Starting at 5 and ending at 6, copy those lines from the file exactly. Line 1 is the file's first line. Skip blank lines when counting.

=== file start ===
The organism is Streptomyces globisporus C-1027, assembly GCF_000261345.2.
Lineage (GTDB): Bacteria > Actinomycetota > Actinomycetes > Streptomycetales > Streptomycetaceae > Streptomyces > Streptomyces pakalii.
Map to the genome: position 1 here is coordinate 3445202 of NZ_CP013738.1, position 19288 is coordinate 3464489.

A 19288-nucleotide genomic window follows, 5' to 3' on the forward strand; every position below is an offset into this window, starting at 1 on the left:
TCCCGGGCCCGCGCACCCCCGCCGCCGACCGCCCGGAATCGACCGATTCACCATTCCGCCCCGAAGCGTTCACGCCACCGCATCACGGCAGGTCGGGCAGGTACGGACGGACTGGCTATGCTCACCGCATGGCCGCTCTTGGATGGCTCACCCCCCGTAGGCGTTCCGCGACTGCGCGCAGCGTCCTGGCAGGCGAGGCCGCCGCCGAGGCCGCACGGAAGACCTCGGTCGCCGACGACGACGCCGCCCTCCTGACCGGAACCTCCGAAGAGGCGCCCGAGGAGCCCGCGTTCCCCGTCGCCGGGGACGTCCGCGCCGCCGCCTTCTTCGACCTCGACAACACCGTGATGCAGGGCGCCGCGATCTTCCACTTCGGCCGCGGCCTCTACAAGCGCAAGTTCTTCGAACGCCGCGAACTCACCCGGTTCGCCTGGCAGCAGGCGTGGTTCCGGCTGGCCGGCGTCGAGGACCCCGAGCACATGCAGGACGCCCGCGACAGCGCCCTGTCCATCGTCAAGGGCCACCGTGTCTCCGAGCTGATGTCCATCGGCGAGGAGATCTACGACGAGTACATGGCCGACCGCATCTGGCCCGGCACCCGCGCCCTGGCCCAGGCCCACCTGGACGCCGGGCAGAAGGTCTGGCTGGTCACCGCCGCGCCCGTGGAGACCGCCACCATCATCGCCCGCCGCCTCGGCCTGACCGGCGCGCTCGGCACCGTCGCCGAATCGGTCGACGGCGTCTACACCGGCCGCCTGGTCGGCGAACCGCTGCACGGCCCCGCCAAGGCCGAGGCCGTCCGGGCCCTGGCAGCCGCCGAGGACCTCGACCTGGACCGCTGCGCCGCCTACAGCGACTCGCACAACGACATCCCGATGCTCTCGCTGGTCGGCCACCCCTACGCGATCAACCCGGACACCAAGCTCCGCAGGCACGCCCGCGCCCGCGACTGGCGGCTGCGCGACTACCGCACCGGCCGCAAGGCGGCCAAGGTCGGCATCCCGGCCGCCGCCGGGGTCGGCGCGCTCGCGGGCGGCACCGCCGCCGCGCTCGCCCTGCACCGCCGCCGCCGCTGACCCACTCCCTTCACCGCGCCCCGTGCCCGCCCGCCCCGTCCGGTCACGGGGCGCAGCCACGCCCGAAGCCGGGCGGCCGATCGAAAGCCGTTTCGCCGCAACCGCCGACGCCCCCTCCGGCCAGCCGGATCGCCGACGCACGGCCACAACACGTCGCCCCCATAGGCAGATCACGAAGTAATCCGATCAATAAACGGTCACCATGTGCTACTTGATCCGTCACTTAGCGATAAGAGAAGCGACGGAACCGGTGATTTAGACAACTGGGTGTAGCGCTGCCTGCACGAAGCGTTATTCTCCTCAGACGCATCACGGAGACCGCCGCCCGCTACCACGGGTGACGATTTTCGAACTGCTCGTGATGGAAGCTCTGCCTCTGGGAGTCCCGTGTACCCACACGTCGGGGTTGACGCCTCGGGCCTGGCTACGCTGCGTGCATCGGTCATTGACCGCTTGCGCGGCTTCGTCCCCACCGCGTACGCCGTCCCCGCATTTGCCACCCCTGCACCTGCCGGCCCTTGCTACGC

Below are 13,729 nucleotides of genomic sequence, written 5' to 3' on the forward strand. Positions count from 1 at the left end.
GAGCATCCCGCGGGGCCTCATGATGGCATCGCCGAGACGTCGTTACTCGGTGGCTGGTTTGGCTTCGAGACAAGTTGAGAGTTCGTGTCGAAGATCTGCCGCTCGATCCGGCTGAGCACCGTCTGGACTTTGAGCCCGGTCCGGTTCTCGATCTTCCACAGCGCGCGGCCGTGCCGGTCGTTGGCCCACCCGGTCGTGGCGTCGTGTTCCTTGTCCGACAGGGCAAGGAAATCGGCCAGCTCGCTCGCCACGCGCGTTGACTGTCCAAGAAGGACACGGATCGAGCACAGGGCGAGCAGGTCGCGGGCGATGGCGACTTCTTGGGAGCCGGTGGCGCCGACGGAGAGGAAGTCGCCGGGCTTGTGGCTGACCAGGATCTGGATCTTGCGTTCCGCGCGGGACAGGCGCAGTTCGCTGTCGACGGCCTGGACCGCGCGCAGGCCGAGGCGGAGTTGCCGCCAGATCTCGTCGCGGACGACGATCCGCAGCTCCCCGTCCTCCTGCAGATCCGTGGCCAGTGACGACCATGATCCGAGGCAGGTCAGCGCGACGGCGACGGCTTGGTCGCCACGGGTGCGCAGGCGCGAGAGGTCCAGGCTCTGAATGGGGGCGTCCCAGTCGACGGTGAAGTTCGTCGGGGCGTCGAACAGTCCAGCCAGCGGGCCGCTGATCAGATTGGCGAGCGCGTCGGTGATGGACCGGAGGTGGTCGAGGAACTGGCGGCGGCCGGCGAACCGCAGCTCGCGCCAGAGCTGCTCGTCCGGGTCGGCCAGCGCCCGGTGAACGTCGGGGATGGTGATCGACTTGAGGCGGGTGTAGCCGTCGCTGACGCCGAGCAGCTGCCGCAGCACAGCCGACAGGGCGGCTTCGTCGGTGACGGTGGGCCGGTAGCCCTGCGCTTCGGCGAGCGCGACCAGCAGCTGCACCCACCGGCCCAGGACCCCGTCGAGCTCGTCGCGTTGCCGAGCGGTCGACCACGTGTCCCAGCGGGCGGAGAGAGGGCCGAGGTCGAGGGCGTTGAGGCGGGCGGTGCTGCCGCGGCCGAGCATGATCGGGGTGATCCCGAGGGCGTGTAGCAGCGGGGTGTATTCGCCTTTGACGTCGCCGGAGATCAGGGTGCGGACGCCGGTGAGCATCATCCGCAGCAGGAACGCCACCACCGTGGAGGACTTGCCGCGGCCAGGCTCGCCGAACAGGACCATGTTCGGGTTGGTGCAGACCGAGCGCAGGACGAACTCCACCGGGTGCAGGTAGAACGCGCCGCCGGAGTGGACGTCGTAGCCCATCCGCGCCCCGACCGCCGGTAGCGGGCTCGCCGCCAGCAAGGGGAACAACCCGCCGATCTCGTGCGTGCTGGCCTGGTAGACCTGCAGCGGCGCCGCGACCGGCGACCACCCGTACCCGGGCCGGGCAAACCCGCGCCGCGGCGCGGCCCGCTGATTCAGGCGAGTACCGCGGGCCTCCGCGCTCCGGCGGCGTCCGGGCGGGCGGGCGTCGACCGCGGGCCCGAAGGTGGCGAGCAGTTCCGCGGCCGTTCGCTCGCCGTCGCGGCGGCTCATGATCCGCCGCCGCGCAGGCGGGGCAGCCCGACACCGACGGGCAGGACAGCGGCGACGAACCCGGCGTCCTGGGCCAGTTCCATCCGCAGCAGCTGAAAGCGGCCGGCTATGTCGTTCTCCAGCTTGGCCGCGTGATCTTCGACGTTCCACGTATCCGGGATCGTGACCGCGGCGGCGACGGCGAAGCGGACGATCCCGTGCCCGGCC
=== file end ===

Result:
TCCCGGGCCCGCGCACCCCCGCCGCCGACCGCCCGGAATCGACCGATTCACCATTCCGCCCCGAAGCGTTCACGCCACCGCATCACGGCAGGTCGGGCAGGTACGGACGGACTGGCTATGCTCACCGCATGGCCGCTCTTGGATGGCTCACCCCCCGTAGGCGTTCCGCGACTGCGCGCAGCGTCCTGGCAGGCGAGGCCGCCGCCGAGGCCGCACGGAAGACCTCGGTCGCCGACGACGACGCCGCCCTCCTGACCGGAACCTCCGAAGAGGCGCCCGAGGAGCCCGCGTTCCCCGTCGCCGGGGACGTCCGCGCCGCCGCCTTCTTCGACCTCGACAACACCGTGATGCAGGGCGCCGCGATCTTCCACTTCGGCCGCGGCCTCTACAAGCGCAAGTTCTTCGAACGCCGCGAACTCACCCGGTTCGCCTGGCAGCAGGCGTGGTTCCGGCTGGCCGGCGTCGAGGACCCCGAGCACATGCAGGACGCCCGCGACAGCGCCCTGTCCATCGTCAAGGGCCACCGTGTCTCCGAGCTGATGTCCATCGGCGAGGAGATCTACGACGAGTACATGGCCGACCGCATCTGGCCCGGCACCCGCGCCCTGGCCCAGGCCCACCTGGACGCCGGGCAGAAGGTCTGGCTGGTCACCGCCGCGCCCGTGGAGACCGCCACCATCATCGCCCGCCGCCTCGGCCTGACCGGCGCGCTCGGCACCGTCGCCGAATCGGTCGACGGCGTCTACACCGGCCGCCTGGTCGGCGAACCGCTGCACGGCCCCGCCAAGGCCGAGGCCGTCCGGGCCCTGGCAGCCGCCGAGGACCTCGACCTGGACCGCTGCGCCGCCTACAGCGACTCGCACAACGACATCCCGATGCTCTCGCTGGTCGGCCACCCCTACGCGATCAACCCGGACACCAAGCTCCGCAGGCACGCCCGCGCCCGCGACTGGCGGCTGCGCGACTACCGCACCGGCCGCAAGGCGGCCAAGGTCGGCATCCCGGCCGCCGCCGGGGTCGGCGCGCTCGCGGGCGGCACCGCCGCCGCGCTCGCCCTGCACCGCCGCCGCCGCTGACCCACTCCCTTCACCGCGCCCCGTGCCCGCCCGCCCCGTCCGGTCACGGGGCGCAGCCACGCCCGAAGCCGGGCGGCCGATCGAAAGCCGTTTCGCCGCAACCGCCGACGCCCCCTCCGGCCAGCCGGATCGCCGACGCACGGCCACAACACGTCGCCCCCATAGGCAGATCACGAAGTAATCCGATCAATAAACGGTCACCATGTGCTACTTGATCCGTCACTTAGCGATAAGAGAAGCGACGGAACCGGTGATTTAGACAACTGGGTGTAGCGCTGCCTGCACGAAGCGTTATTCTCCTCAGACGCATCACGGAGACCGCCGCCCGCTACCACGGGTGACGATTTTCGAACTGCTCGTGATGGAAGCTCTGCCTCTGGGAGTCCCGTGTACCCACACGTCGGGGTTGACGCCTCGGGCCTGGCTACGCTGCGTGCATCGGTCATTGACCGCTTGCGCGGCTTCGTCCCCACCGCGTACGCCGTCCCCGCATTTGCCACCCCTGCACCTGCCGGCCCTTGCTACGC

Below are 13,729 nucleotides of genomic sequence, written 5' to 3' on the forward strand. Positions count from 1 at the left end.